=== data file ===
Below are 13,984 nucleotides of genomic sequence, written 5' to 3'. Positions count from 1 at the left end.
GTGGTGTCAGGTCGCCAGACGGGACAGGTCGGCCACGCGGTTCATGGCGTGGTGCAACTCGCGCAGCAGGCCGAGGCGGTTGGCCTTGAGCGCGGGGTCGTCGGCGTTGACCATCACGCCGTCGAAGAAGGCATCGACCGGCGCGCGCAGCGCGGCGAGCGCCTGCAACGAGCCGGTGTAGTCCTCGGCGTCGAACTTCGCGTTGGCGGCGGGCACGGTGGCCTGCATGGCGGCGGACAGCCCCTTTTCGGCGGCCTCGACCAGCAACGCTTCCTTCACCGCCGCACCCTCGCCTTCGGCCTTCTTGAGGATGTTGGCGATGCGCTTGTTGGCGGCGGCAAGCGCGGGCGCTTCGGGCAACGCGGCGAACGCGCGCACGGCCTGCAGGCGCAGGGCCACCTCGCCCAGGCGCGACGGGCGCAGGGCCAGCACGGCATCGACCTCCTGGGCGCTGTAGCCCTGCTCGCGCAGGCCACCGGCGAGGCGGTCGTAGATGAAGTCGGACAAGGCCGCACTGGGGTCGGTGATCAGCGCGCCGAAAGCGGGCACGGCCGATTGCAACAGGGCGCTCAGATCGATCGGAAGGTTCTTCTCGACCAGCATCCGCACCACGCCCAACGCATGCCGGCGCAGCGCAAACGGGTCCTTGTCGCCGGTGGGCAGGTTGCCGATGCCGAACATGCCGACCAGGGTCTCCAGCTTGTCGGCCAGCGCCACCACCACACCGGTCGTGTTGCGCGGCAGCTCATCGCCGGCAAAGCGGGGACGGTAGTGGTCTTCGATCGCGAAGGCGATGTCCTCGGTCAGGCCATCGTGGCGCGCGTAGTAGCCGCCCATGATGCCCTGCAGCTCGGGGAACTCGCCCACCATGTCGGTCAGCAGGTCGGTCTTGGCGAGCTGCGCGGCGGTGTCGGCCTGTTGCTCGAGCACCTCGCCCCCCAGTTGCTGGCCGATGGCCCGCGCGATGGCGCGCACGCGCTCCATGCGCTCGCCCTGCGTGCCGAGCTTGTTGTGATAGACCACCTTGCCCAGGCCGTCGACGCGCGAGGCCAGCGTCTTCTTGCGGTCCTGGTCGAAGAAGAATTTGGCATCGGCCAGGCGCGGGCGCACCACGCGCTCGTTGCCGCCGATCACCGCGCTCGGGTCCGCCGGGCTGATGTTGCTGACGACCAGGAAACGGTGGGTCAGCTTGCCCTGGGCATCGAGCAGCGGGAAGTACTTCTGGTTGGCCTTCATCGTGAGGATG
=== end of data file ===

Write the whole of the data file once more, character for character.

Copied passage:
Below are 13,984 nucleotides of genomic sequence, written 5' to 3'. Positions count from 1 at the left end.
GTGGTGTCAGGTCGCCAGACGGGACAGGTCGGCCACGCGGTTCATGGCGTGGTGCAACTCGCGCAGCAGGCCGAGGCGGTTGGCCTTGAGCGCGGGGTCGTCGGCGTTGACCATCACGCCGTCGAAGAAGGCATCGACCGGCGCGCGCAGCGCGGCGAGCGCCTGCAACGAGCCGGTGTAGTCCTCGGCGTCGAACTTCGCGTTGGCGGCGGGCACGGTGGCCTGCATGGCGGCGGACAGCCCCTTTTCGGCGGCCTCGACCAGCAACGCTTCCTTCACCGCCGCACCCTCGCCTTCGGCCTTCTTGAGGATGTTGGCGATGCGCTTGTTGGCGGCGGCAAGCGCGGGCGCTTCGGGCAACGCGGCGAACGCGCGCACGGCCTGCAGGCGCAGGGCCACCTCGCCCAGGCGCGACGGGCGCAGGGCCAGCACGGCATCGACCTCCTGGGCGCTGTAGCCCTGCTCGCGCAGGCCACCGGCGAGGCGGTCGTAGATGAAGTCGGACAAGGCCGCACTGGGGTCGGTGATCAGCGCGCCGAAAGCGGGCACGGCCGATTGCAACAGGGCGCTCAGATCGATCGGAAGGTTCTTCTCGACCAGCATCCGCACCACGCCCAACGCATGCCGGCGCAGCGCAAACGGGTCCTTGTCGCCGGTGGGCAGGTTGCCGATGCCGAACATGCCGACCAGGGTCTCCAGCTTGTCGGCCAGCGCCACCACCACACCGGTCGTGTTGCGCGGCAGCTCATCGCCGGCAAAGCGGGGACGGTAGTGGTCTTCGATCGCGAAGGCGATGTCCTCGGTCAGGCCATCGTGGCGCGCGTAGTAGCCGCCCATGATGCCCTGCAGCTCGGGGAACTCGCCCACCATGTCGGTCAGCAGGTCGGTCTTGGCGAGCTGCGCGGCGGTGTCGGCCTGTTGCTCGAGCACCTCGCCCCCCAGTTGCTGGCCGATGGCCCGCGCGATGGCGCGCACGCGCTCCATGCGCTCGCCCTGCGTGCCGAGCTTGTTGTGATAGACCACCTTGCCCAGGCCGTCGACGCGCGAGGCCAGCGTCTTCTTGCGGTCCTGGTCGAAGAAGAATTTGGCATCGGCCAGGCGCGGGCGCACCACGCGCTCGTTGCCGCCGATCACCGCGCTCGGGTCCGCCGGGCTGATGTTGCTGACGACCAGGAAACGGTGGGTCAGCTTGCCCTGGGCATCGAGCAGCGGGAAGTACTTCTGGTTGGCCTTCATCGTGAGGATG